“We’ve worked tirelessly and responsibly to ensure the sustainability of the albacore fishery in Fiji, even securing the Marine Stewardship Council (MSC) eco-certification, only to have our fishery decimated by an ever-expanding distant water fleet from Asia.” said Southwick.

“For years, we’ve been asking the WCPFC and the various national governments in the region to address the longline fleet overcapacity, but our requests seem to have fallen on deaf ears.” Southwick and other albacore fishermen in the region continue to insist that something must urgently be done to address not only the excess fishing capacity from Asia, but also the subsidies provided from Asian states to their vessels that make it impossible for domestic fleets to compete economically.

There is some positive momentum, however. WWF has engaged a large group of responsible buyers, harvesters, processors, and traders, in making a pledge to the WCFPC Commission to support well-planned and designed tuna fishery improvement and conservation initiatives to sustain livelihoods, minimise environmental impacts and supply the world with responsibly-managed, high quality tuna through certification according to the MSC standards.

The world community, including the markets that purchase tuna from the region, are demanding the WCPFC take action. WWF and others are hoping that, despite the pessimism, the WCPFC will take decisive and effective measures to conserve the region’s important tuna stocks this year.

Note to editors:
1 The WCPFC is responsible for the conservation and management of tuna and other marine resources in the Western and Central Pacific Ocean. The members of the WCPFC are:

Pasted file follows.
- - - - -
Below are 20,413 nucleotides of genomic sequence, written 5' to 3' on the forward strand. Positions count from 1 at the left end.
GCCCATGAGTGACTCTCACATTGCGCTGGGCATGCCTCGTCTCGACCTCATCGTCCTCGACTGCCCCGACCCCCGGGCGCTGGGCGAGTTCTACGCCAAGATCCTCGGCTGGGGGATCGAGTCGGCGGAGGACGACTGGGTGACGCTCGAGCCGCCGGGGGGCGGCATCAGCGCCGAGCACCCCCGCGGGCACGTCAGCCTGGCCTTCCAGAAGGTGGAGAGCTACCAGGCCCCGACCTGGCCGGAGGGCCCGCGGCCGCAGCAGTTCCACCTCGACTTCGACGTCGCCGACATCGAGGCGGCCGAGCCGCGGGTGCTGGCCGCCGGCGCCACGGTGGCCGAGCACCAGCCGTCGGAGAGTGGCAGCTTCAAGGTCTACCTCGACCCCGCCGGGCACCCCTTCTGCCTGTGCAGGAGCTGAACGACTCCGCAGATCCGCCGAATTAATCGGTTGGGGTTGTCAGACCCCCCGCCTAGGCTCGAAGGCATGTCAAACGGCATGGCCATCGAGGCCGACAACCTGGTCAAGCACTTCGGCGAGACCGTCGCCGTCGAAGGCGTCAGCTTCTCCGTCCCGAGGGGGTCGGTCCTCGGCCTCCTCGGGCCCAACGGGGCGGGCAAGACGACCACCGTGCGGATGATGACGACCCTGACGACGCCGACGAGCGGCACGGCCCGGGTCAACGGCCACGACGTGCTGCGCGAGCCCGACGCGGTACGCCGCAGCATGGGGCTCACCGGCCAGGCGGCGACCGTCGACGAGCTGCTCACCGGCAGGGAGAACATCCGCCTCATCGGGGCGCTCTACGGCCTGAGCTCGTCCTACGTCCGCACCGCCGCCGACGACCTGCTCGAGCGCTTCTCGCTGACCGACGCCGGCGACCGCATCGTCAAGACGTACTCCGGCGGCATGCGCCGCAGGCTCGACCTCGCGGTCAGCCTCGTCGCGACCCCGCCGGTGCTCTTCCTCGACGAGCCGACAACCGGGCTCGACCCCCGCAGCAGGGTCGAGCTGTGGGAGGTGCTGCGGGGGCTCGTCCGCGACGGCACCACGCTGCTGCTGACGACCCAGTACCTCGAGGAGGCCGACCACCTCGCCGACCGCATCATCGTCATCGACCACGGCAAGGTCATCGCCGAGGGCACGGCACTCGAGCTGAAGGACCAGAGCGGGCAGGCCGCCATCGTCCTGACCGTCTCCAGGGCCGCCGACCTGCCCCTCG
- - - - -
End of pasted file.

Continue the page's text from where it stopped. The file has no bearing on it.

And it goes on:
Australia, Canada, China, Cook Islands, European Community, Federated States of Micronesia, Fiji, France, Japan, Kiribati, Korea, Marshall Islands, Nauru, New Zealand, Niue, Palau, Papua New Guinea, Philippines, Samoa, Solomon Islands, Chinese Taipei, Tonga, Tuvalu, United States of America, Vanuatu

2 The annual meeting of the Western and Central Pacific Fisheries Commission (WCPFC) will take place in Cairns, Australia, on December 2-6.

For more detailed information:
• Alfred Cook, Western Central Pacific Ocean Tuna Programme Manager, WWF Smart Fishing Initiative, Email: acook@wwfpacific.org.fj. Phone: +679 903 5008

About WWF
WWF is one of the world's largest and most respected independent conservation organizations, with more than 5 million supporters and a global network active in over 100 countries. WWF's mission is to stop the degradation of the earth's natural environment and to build a future in which humans live in harmony with nature, by conserving the world's biological diversity, ensuring that the use of renewable natural resources is sustainable, and promoting the reduction of pollution and wasteful consumption.

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Fisherman with tuna catch, Philippines.
© WWF / Jürgen Freund Enlarge